Do You Want To Be Free?
Nationally ... Commercially ... Socially ... Individually ... Then vote for the Treaty.
At top, in bright red font: “DO YOU WANT TO / BE FREE?” NATIONALLY / To govern yourself, / in your way, for / your own good. / COMMERCIALLY / To develop and / protect your In- /dustries, by tariffs / if necessary. To deal with your own problems/ in your own way. / SOCIALLY/ To hold in peace; to / acquire in justice; to / pursue happiness. In bright red font: “THEN VOTE FOR THE TREATY”. At bottom of poster, all caps in black font: “IRISH PAPER, IRISH INK, IRISH TRADE UNION LABOUR”.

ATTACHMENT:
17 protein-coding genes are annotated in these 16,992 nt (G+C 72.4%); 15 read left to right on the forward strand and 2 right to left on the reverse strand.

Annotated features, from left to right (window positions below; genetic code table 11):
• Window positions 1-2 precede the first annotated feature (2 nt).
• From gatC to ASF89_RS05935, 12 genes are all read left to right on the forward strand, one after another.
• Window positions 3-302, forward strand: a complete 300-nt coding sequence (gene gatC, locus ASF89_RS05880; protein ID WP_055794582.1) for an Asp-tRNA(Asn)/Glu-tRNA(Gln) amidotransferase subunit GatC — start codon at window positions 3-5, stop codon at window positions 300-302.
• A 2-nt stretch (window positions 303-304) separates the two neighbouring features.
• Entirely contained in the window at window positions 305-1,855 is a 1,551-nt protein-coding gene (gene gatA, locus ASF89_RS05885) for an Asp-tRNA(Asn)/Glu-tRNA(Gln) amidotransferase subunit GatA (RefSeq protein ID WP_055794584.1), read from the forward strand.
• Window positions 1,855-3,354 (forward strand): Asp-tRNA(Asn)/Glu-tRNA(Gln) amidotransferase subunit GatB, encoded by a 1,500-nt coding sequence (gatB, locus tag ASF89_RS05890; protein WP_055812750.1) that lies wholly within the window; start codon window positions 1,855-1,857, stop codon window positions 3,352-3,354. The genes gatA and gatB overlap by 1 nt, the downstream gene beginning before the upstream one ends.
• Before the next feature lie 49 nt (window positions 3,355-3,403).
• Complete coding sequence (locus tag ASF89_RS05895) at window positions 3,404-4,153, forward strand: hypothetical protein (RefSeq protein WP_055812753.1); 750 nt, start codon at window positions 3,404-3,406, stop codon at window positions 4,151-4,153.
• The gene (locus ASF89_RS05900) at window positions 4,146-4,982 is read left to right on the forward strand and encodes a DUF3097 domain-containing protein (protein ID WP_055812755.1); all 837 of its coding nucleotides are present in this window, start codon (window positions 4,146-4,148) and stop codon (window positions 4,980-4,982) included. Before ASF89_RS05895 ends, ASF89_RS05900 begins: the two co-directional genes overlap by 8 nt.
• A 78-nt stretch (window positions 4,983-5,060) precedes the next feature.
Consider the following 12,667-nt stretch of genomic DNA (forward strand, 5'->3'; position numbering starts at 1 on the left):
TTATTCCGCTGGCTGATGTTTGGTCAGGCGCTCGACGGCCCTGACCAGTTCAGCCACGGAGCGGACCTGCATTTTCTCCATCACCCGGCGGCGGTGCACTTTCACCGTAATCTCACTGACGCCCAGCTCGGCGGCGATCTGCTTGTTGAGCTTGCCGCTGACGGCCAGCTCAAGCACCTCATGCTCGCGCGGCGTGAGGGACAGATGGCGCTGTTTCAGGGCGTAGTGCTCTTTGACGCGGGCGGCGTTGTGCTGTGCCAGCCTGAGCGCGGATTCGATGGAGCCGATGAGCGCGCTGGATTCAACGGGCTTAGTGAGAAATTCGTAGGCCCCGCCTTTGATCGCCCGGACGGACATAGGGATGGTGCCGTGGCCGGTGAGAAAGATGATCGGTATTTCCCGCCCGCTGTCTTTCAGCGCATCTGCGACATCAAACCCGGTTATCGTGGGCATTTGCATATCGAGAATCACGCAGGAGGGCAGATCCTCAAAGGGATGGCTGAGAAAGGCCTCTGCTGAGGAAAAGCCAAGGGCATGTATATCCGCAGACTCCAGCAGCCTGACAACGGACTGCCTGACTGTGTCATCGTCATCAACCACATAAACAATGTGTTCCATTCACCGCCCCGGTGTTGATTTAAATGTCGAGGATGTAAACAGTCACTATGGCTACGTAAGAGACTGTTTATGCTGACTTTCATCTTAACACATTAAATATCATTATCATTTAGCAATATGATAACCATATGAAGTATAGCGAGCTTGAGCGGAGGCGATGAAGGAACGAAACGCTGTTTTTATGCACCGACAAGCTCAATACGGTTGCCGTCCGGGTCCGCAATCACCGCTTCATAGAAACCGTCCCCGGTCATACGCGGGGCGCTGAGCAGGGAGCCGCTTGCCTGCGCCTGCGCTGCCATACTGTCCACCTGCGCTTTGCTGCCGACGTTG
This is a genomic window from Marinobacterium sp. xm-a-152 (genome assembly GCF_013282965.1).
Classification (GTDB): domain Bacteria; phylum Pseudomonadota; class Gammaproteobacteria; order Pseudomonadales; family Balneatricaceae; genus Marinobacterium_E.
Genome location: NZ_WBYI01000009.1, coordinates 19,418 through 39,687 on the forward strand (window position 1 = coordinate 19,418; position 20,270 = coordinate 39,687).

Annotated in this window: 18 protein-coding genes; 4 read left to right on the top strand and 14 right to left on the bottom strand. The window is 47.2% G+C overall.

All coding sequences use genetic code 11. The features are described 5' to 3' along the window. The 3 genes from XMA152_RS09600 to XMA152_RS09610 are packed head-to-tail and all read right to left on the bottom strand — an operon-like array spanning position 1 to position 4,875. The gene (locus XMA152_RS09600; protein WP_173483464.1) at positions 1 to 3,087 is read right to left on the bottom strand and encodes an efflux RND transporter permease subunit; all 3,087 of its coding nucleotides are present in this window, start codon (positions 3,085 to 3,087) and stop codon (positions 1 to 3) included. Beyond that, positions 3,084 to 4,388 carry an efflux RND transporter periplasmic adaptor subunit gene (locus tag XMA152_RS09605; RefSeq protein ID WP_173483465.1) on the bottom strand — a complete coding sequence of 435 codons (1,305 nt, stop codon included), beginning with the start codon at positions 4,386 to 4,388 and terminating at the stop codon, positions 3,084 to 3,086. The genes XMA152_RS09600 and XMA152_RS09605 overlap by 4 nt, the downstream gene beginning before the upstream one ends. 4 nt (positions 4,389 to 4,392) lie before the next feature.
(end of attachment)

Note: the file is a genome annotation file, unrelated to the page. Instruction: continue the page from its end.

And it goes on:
|Published / Created:||
[S.l. s.n. 1922]
This item is held in the Department of Ephemera; formerly at call number POL/1920-30/26. See EPH A17 for a smaller version of the same item.
Physical description: 1 poster: col.; 101.8 x 63.6 cm.
Provenance: poster formerly owned by William X. O'Brien, T.D. (1881-1968). O'Brien helped establish the Irish Transport and General Workers' Union in 1909 and was instrumental in the Dublin Lockout strike in 1913. He stood in the Stockport by-election, 1920, but was refused release to campaign in it (a poster featuring him entitled "Put him in to get him out" also in the NLI Ephemera Collection, influenced the poster designed for Bobby Sands in 1980). His feud with Jim Larkin resulted in a split within the labour and trade union movements, and the formation of the Irish Congress of Trade Unions. O'Brien was elected as TD for Dublin South in the 1922 general election, and again for Tipperary in June 1927 and 1937.
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Reproduction rights owned by National Library of Ireland.